Outdoor Safety & Ethics

Have Fun & Be Safe!

Over two million hikers hike trails in the Columbia River Gorge National Scenic Area annually. 

Each year several individuals or parties get lost or hurt in the woods. Most commonly, hikers get lost going off-trail and then lose the trail or fall from steep edges or cliffs that are all over the area.

The USDA Forest Service, Cascade Locks Fire Department & Crag Rats Search and Rescue team encourage hikers to be prepared before departing. Search and rescue efforts can be expensive, are often risky to the searchers and create worry for family and friends.

Before venturing into the Gorge the above organizations recommend the follow safety precautions:

  • Leave a trip itinerary with someone who will check in with you regarding your return time.
  • Carry the 10 Essential Systems which include map and compass, extra food, extra water, whistle, poncho, extra clothing, waterproof matches and fire starter, flashlight, first aid kit.
  • Be prepared for extreme temperatures, heat, snow and/or rain. Hypothermia is the #1 killer of outdoor enthusiasts.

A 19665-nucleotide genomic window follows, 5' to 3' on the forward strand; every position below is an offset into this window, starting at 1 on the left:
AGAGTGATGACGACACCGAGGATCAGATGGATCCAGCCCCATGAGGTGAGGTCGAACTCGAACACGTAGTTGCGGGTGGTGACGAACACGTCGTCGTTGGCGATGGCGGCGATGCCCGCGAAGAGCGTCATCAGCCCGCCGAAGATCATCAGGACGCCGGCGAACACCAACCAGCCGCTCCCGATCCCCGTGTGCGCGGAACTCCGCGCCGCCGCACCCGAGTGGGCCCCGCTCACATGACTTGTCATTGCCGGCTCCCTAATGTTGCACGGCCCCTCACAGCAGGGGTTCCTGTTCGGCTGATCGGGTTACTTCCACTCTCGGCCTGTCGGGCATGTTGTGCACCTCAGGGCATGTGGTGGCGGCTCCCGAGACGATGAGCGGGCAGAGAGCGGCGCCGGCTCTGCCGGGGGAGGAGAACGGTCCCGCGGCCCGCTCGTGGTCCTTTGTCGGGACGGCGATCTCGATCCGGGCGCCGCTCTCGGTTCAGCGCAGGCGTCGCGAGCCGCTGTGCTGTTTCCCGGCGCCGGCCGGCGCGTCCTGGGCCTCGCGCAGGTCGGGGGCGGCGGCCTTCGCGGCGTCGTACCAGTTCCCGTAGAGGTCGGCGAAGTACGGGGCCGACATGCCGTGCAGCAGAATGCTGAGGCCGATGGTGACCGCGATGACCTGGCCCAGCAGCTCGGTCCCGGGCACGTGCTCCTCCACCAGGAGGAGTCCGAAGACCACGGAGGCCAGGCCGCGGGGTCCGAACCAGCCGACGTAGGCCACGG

• Do not rely on your mobile device. Although GPS devices and cell phones are helpful, do not rely on them, especially in the deep canyons of the Gorge. Even a few hundred yards up some trails there is no cell phone reception and batteries wear out at the most inconvenient times.
  • Know your limitations & experience level.  Make sure you are fit for the type of outing you are planning.
  • If hiking with others, stay together; it is highly recommended that you hike with at least one other person.
  • If you think you are lost, do not panic. Stop and plan your next action, which often is to stay in one place, especially if darkness is near.
  • Leave plenty of daylight for travel. Set up an emergency camp while there is still daylight if needed.
  • Hiking in a burned area? Follow these Safety Tips for Burned Areas.

Always #RecreatewithRespect


Outdoor Ethics

Gorge View Bingen

Outdoor Ethics